Broadway show blurbs can be banal and predictable, but not when it comes to The Book of Mormon. Oh, native Omahan Kurt Andersen might dub it “The best new musical of the 21st century” on NPR, but others call it “phenomenally blasphemous” and ask, “Could it be the most offensive show to ever hit the Great White Way?”
Maybe the blurb that best reflects this mix came from the New York Times: “Outrageous, profane and surprisingly endearing.”
If you haven’t seen the musical arriving at the Orpheum Saturday and running through Oct. 20, you probably think first of the two white-shirted Mormon missionaries, Elder Cunningham and Elder Price, first played on Broadway by Omahan Andrew Rannels. Think endearing, though, and the focus falls on Nabalungi, the Ugandan woman played by Syesha Mercado. She’s the reverent innocent amidst all the comic irreverence.
“It’s such a joy to play her,” says Syesha, who American Idol fans will recall as the runner-up before a final showdown between David Cook and David Archuleta. She recalls the Idol experience as “a boot camp” after her college preparation in Florida.
By the way, don’t expect her to recall if that year’s American Idol tour included Omaha. Not when they toured 68 cities in much less than a year.
She was packing her trunk in Chicago for the trip here when we talked about her endearing part in the craziness created by the South Park zanies, Trey Parker and Matt Stone, with Robert Lopez, the co-creator of Avenue Q. She’s been performing the role in the Windy City for almost a year, but the Idol tour wasn’t her first time on the road.
Syesha, born in Connecticut to a Puerto Rican father and an African-American mother (a former Motown backup singer), traveled in the cast of Dream Girls. Her Uganda role may be more intense, but it’s easier in one respect—only two outfits compared to 22 costume changes for her role in Dream Girls.
The discipline and work ethic first instilled at the Manatee School for the Arts in Florida prepared her well for the grind of eight shows a week. And she makes sure she gets “lots of sleep and lots of water.”
Her role as Nabalungi places her in a village terrorized by General Butt F—ing Naked, who kills men and forces genital mutilation on women. All the villagers give up hope, except her Nabalungi who keeps hope alive, first with her mother’s story of waterfalls and unicorns, then when that story seems to come true as the two missionaries tell her about their paradise.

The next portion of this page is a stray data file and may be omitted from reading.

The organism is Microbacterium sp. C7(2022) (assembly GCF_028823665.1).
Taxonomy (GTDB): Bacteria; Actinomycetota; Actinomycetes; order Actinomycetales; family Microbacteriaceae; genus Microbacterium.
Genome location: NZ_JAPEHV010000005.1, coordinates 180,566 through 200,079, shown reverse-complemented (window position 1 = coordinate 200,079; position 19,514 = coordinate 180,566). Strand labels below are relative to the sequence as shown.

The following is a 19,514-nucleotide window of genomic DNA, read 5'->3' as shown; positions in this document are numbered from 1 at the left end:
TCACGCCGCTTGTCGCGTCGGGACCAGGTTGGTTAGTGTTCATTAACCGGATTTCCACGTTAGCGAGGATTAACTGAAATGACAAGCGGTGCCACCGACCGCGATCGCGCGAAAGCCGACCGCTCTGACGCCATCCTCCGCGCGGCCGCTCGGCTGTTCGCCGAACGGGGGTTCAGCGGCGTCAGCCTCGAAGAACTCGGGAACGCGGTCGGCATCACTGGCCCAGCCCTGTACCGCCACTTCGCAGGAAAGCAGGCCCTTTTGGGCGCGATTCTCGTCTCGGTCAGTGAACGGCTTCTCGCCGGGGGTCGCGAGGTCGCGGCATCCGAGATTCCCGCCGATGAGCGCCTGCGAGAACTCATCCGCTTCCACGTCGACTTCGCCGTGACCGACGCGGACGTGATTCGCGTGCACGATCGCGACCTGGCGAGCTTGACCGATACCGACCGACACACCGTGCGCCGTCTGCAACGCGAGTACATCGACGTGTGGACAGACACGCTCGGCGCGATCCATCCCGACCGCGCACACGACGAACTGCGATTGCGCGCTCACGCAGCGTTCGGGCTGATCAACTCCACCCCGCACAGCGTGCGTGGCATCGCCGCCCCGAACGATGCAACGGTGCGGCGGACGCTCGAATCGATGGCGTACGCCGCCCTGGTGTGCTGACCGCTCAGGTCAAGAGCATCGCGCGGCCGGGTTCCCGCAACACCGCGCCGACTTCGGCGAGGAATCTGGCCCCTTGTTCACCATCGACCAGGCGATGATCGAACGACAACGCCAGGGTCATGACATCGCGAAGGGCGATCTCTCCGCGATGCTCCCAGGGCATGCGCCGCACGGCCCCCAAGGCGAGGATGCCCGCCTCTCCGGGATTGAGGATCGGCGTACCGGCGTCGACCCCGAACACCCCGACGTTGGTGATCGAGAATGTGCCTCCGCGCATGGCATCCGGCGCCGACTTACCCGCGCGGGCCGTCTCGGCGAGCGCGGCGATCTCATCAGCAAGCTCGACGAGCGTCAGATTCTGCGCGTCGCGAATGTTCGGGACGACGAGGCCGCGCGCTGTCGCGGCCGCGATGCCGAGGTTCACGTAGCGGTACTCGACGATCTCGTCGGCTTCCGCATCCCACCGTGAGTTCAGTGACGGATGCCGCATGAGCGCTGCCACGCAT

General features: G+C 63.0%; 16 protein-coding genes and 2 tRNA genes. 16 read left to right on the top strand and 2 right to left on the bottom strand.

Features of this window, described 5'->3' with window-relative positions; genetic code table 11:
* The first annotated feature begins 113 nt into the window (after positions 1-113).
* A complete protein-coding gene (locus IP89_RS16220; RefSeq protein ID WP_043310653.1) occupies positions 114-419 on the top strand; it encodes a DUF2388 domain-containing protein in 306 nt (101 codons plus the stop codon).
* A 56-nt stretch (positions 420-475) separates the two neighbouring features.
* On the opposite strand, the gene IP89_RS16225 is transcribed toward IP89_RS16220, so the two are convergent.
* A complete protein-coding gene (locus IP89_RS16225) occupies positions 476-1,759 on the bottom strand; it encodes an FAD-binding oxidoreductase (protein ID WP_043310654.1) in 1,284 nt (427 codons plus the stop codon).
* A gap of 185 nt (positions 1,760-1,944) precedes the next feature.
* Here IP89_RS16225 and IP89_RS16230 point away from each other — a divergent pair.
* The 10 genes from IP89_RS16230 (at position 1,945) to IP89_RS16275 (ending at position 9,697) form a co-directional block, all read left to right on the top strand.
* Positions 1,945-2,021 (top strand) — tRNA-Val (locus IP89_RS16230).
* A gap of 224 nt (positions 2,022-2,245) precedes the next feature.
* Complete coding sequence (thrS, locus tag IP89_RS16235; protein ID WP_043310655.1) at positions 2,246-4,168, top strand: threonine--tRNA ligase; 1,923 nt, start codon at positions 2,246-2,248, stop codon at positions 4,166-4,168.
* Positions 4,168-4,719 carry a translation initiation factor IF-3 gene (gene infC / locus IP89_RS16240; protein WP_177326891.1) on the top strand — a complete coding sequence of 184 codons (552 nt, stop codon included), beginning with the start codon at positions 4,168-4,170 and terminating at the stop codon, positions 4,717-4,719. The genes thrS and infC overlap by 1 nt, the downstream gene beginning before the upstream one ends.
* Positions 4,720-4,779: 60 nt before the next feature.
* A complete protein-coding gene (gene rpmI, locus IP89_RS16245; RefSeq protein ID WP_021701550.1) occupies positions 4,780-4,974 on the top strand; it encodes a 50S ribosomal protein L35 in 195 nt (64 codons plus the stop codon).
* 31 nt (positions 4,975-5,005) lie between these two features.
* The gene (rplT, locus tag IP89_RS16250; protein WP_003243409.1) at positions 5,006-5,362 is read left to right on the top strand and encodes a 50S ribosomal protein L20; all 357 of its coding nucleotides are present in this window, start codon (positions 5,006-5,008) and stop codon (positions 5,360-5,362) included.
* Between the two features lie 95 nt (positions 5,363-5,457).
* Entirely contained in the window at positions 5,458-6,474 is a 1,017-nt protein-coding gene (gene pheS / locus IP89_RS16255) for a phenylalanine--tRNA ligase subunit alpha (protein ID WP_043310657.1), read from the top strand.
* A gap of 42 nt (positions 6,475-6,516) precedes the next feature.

After standing up to her father for the first time, she’s alone in a hut and sings to God of this heaven she calls, “Sal Tlay Ka Siti.” Ms. Mercado had to explain to me that the title isn’t some Ugandan dialect, but the city the missionaries came from in Utah.
That’s her big solo, but not necessarily her favorite moment in a role she’s now played more than 300 times. She has the most fun singing “Baptize Me” with Elder Cunningham, the missionary who hadn’t quite gotten around to reading the actual Book of Mormon.
Still, ask many who’ve seen the show, and they’ll first refer to the beauty of her Salt Lake City song. And Idol fans will tell you about a petite Syesha with a voice big enough to wow audiences when she sang that high-octane Dolly Parton song made famous by the late Whitney Houston, “I Will Always Love You.”
So she takes care of the endearing side, and the rest of the cast carries the comic burden as contrasted by a Vogue writer who describes “a faith-based extravaganza of jaw-dropping obscenity, hair-raising blasphemy and irresistible good cheer.” He adds, its “dirty little secret is its big heart.”
Parker of South Park fame puts it this way: “Mormons are so Disney and Rodgers and Hammerstein to begin with that it makes perfect sense for them to break into song. That’s why, in many ways, this feels like a traditional musical. You’re being cheesy and corny and all—but that’s who Mormons naturally are.
“In the end, their spirit of wanting to help wins the day.” It all played a part in winning nine Tony awards and being the hottest ticket on Broadway in recent years.
The Book of Mormon runs 8 p.m. Saturday, Oct. 12, to 1:30 and 7 p.m. Sunday, Oct. 20, with 7:30 p.m. shows Tuesday-Thursday, 8 p.m. Friday and Saturday, Oct. 19, and 2 p.m. Saturday, Oct. 19 at the Orpheum Theater, 409 S. 16th St., part of Omaha Performing Arts Broadway Across America series. Tickets starting at $50 are available at TicketOmaha.com, by phone at 402.345.0606 or at the Holland Performing Arts Center, 13th and Douglas.